Efficacy of the branched-chain amino acids in the treatment of tardive dyskinesia in men.Am J Psychiatry 2003; 160(6):1117-24AJ
The efficacy of the branched-chain amino acids in the treatment of tardive dyskinesia in men with psychiatric disorders was tested.
Public-sector psychiatric patients with long histories of antipsychotic treatment and presumably long-standing tardive dyskinesia were randomly assigned to receive branched-chain amino acids or placebo. Treatment frequency was three times a day, 7 days a week for 3 weeks. The efficacy measure was a frequency count of videotaped tardive dyskinesia movements.
A robust and highly significant difference was observed between patients who received high-dose branched-chain amino acids (222 mg/kg of body weight t.i.d.) (N=18) and those who received placebo (N=18) in the percent change in tardive dyskinesia symptoms from baseline to the end of the 3-week trial. Significant and marked differences were seen between the two groups at the >/=30% and >/=60% levels of decrease in tardive dyskinesia symptoms. No clinically significant differences were seen between the pre- and posttrial results of physical examinations and laboratory screening tests. Minimal gastrointestinal symptoms occurred during the trial. The reduction in tardive dyskinesia symptoms in the amino acids group was not related to changes in antipsychotic and glucose plasma levels. A mechanism of response related to decreased amine neurotransmitter synthesis was suggested by the significant positive correlations observed between decreases in tardive dyskinesia symptoms and decreases in aromatic amino acid plasma concentrations over the course of the trial.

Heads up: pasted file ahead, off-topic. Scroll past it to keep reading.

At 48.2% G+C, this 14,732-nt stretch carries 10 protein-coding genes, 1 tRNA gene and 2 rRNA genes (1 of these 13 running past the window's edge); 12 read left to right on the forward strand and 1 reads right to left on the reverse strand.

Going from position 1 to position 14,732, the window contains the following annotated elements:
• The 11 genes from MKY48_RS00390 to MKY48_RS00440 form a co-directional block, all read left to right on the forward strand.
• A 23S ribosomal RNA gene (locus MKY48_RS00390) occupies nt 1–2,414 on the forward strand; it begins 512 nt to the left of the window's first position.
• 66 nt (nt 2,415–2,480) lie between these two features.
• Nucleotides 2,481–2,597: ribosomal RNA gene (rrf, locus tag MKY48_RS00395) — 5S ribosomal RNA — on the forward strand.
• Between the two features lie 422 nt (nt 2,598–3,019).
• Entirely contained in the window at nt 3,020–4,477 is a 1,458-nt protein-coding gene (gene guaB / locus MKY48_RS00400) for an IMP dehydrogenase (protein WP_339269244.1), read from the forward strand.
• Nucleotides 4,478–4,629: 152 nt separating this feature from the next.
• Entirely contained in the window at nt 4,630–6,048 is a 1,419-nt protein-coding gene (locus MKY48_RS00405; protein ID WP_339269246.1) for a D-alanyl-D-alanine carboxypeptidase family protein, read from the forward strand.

Branched-chain amino acids constitute a novel, safe treatment for tardive dyskinesia, with a strong potential for providing significant improvement in the diseased physiognomy of the afflicted person.